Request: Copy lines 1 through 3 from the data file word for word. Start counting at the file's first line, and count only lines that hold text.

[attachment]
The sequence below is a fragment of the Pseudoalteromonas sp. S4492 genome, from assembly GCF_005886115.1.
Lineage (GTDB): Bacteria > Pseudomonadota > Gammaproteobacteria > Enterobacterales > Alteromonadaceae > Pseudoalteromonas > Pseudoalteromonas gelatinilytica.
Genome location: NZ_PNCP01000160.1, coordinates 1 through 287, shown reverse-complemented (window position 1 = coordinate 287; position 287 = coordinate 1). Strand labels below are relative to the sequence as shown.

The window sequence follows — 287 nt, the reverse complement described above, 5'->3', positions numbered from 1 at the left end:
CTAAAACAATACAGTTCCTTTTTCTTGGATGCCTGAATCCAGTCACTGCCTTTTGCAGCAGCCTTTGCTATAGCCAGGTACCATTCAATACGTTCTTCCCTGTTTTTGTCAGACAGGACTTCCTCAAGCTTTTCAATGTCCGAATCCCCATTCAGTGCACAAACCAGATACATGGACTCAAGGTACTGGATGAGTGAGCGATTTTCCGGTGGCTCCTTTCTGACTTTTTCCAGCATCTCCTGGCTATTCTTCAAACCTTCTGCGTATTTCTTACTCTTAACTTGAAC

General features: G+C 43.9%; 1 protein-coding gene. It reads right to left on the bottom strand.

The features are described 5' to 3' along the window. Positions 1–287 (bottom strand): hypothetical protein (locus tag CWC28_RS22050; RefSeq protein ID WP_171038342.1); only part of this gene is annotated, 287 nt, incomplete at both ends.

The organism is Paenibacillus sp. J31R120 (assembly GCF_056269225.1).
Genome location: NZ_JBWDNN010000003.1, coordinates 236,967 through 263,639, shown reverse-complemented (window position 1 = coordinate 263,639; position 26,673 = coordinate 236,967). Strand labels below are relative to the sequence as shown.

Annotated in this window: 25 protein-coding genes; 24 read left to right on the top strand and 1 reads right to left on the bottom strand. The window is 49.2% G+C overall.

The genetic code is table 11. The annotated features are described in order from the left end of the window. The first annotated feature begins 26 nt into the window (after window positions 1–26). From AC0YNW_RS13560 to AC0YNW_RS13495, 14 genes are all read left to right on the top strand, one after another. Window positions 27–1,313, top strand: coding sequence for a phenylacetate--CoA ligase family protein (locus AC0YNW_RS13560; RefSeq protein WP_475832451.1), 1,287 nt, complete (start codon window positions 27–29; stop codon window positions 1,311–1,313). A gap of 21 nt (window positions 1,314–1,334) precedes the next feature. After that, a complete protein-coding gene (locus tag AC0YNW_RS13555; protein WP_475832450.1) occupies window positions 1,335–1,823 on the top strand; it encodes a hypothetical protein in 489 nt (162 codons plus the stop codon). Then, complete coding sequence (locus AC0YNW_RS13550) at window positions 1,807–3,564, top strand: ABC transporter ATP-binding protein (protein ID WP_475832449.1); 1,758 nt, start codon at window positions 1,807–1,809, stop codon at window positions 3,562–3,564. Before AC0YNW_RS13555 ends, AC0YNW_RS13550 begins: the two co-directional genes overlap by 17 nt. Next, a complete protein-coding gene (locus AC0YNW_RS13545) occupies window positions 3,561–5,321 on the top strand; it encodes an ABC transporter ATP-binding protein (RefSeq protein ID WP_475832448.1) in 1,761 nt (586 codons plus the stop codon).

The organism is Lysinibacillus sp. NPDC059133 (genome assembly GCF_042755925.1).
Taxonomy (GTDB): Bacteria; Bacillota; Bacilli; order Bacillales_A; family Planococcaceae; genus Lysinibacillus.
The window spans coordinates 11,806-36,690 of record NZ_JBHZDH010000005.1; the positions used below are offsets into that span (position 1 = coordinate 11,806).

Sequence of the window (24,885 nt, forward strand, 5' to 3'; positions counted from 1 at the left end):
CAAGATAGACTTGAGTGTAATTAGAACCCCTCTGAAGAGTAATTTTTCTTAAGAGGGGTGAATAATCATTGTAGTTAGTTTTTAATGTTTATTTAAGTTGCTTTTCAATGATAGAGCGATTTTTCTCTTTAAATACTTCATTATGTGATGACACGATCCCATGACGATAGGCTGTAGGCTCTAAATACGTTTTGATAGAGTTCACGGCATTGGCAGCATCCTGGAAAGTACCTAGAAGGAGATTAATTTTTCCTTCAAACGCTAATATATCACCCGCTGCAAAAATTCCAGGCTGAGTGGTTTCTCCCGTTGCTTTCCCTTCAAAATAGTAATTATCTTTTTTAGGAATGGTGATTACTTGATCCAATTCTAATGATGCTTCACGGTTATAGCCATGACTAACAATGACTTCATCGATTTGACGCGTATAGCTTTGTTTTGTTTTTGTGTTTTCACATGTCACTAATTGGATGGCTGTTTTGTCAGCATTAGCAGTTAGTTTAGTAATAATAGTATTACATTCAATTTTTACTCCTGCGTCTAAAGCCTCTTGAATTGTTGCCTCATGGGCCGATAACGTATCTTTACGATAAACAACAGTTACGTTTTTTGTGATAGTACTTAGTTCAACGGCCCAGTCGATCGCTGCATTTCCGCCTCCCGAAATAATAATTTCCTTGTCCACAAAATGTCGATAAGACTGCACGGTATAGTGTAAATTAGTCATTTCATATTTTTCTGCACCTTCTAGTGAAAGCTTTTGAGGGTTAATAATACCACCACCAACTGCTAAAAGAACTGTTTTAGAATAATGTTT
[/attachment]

The sequence below is a fragment of the Pseudoalteromonas sp. S4492 genome, from assembly GCF_005886115.1.
Lineage (GTDB): Bacteria > Pseudomonadota > Gammaproteobacteria > Enterobacterales > Alteromonadaceae > Pseudoalteromonas > Pseudoalteromonas gelatinilytica.
Genome location: NZ_PNCP01000160.1, coordinates 1 through 287, shown reverse-complemented (window position 1 = coordinate 287; position 287 = coordinate 1). Strand labels below are relative to the sequence as shown.